When it comes to Father’s Day, my thoughts extend beyond my dad to a lot of other men who were influential in my life – for good or bad.

My dad, or Pops as we called him, had some interesting and occasionally horrifying views on the world. He always provided for our family and was generally supportive of my sister, my brother and me, aside from my brother’s involvement with various bands; Pops thought any music other than Conway Twitty and John Denver was garbage, and since one of Bill’s ventures was called “Pinko Punko,” you can imagine what Pops thought of their set list.

Pops had a short fuse, and unfortunately that was one of his traits that I inherited. It took far too long for me to address my temper, but part of my personal therapy was recalling how ridiculous he acted when he was angry. I’ll admit I still struggle with it from time to time, but awareness is the first step toward fixing any flaw.

My maternal grandfather, The Captain, provided his grandchildren with this nugget of sage advice as each of us landed our first jobs: “On your first day at work, you only need to ask two questions, ‘Where is the bathroom?’ and ‘When do we get paid?’ Everything else will work itself out.” The Captain had a rough exterior, always pretending to be stern and serious, but inside he was pure marshmallow and never let anything come before his family. Any positive qualities I might possess come directly from him and his daughter, my mother.

My Uncle Joe has an incredible sense of humor and has been the family pot-stirrer for decades. Back when my cousins and I were elementary and middle school-age, our families frequently would spend weekends at our grandparents’ large country home. After dinner, Pops, The Captain and Uncle Joe would remain at the dining room table to discuss workplace issues, the news of the day and, always, politics. These were the days of the Watergate scandal, and Republican Pops and Democrat Captain always would get into it. Uncle Joe would start out arguing on one side, then suddenly switch sides for a couple of minutes before walking away from the table, laughing as the other two sat there riled up and confused.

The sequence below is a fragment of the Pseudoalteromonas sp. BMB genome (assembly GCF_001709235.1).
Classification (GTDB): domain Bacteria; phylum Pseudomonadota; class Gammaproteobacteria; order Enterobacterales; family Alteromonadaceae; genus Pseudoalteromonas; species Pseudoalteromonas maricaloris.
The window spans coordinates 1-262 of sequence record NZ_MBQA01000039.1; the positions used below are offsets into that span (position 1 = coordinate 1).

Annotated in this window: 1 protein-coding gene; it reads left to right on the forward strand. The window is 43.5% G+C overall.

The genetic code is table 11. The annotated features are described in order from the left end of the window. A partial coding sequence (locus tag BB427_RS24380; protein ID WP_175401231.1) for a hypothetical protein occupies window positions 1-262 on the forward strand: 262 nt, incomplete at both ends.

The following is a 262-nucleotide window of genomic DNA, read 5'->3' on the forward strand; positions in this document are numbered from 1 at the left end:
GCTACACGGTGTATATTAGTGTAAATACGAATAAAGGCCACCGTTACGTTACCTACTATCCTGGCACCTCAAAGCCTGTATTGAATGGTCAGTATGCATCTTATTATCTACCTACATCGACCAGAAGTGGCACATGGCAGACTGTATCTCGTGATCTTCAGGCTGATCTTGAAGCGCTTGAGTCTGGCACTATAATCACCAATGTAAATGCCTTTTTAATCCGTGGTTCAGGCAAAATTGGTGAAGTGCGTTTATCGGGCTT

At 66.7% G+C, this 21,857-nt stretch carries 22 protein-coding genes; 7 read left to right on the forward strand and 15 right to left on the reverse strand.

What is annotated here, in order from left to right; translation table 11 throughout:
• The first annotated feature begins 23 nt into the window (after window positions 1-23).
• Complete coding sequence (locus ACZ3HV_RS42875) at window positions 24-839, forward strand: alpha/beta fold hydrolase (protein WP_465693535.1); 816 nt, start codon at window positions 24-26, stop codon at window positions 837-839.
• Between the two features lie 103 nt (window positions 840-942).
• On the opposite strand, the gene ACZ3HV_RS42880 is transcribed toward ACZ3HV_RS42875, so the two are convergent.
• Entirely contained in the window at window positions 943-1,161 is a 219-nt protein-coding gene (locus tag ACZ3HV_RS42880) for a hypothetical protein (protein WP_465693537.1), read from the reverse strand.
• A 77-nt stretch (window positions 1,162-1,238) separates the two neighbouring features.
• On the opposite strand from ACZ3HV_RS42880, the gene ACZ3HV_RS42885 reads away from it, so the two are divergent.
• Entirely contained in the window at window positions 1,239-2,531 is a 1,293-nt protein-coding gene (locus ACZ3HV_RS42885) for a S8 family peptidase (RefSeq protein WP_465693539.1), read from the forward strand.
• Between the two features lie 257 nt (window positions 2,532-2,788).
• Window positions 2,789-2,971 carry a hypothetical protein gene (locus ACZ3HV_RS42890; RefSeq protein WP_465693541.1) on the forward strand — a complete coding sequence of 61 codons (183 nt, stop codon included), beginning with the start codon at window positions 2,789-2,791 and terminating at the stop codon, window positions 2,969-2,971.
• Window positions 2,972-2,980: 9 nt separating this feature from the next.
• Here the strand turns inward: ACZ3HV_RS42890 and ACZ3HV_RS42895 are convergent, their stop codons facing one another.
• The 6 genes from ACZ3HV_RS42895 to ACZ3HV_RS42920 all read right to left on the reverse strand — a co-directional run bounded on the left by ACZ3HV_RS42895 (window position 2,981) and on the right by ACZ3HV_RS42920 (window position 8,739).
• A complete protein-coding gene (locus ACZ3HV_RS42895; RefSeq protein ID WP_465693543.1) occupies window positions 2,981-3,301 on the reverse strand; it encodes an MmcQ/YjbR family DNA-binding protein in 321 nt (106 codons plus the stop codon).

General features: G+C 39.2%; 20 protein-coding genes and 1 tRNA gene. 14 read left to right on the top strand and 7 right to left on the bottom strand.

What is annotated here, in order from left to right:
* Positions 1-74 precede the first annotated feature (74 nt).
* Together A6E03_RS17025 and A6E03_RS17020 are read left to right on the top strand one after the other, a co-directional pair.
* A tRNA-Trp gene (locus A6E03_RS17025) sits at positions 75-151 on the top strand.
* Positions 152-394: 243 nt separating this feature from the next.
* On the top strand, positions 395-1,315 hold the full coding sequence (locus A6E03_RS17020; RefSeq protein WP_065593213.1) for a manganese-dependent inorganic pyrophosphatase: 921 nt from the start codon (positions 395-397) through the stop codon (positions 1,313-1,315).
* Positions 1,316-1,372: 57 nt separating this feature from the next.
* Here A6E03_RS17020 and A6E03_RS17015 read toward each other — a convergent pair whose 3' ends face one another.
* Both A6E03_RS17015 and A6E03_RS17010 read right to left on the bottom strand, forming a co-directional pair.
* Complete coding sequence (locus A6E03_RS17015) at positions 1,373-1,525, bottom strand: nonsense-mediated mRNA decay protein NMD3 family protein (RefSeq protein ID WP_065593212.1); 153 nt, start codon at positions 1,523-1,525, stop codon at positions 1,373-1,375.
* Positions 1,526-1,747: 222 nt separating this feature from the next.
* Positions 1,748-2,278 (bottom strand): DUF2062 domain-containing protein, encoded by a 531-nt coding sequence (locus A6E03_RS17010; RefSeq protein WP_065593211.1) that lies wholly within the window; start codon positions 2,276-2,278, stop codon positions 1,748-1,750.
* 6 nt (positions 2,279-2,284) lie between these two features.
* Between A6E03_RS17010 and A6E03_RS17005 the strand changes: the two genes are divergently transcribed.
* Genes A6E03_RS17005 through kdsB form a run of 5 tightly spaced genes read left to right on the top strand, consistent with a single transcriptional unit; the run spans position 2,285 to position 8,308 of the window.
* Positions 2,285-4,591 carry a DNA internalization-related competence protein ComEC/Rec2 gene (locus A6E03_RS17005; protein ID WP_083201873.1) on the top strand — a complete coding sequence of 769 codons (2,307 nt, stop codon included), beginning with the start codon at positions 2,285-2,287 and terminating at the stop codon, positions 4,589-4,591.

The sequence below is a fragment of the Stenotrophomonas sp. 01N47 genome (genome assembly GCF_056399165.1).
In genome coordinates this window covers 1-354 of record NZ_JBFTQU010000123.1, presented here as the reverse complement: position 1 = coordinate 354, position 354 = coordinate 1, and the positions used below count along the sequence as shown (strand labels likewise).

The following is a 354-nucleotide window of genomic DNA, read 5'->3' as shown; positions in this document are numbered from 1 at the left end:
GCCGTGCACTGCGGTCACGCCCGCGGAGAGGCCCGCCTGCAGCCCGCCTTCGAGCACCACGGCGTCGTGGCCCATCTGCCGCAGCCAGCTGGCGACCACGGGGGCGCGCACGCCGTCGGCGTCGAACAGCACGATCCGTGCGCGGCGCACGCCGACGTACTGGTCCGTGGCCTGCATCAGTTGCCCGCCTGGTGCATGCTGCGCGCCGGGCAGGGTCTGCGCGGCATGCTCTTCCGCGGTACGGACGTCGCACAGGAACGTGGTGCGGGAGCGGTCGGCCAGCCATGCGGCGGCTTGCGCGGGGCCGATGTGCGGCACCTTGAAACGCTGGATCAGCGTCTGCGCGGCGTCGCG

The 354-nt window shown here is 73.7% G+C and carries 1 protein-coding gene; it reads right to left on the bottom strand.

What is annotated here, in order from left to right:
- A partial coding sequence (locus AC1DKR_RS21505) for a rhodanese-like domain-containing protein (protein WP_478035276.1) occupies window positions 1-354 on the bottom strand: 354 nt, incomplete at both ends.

In college, my editing professor, Rich, doggedly pursued me for a couple of days trying to get me to apply for an editing internship. The work would take place over the summer, and I wasn’t sold on giving up my time away from class. Truth be told, I also had fear of rejection working against me, because Rich saw more potential in me than I saw in myself. He caught me on campus and made me follow him to his office to complete the application. A couple of months later, I landed a slot in the Dow Jones Newspaper Fund Internship Program, just as Rich said I would. The experience was a life-changer, as that line on my resume opened a lot of doors as I pursued journalism jobs.

There have been plenty of other men who have provided inspiration in my life, from my brother-in-law Jeff to former boss Wally to state Rep. Brad Pollitt, who set a great example for me and others during his time leading Sedalia School District 200. As we take time this weekend to celebrate fathers, don’t hesitate to acknowledge other men in your life who have provided fatherly examples of dedication, humor and belief. I’ll celebrate Pops, too, because despite his flaws, he provided our family with a comfortable upbringing and opportunities to pursue our passions.

Contributing Columnist

Bob Satnan is a former editor of the Sedalia Democrat.

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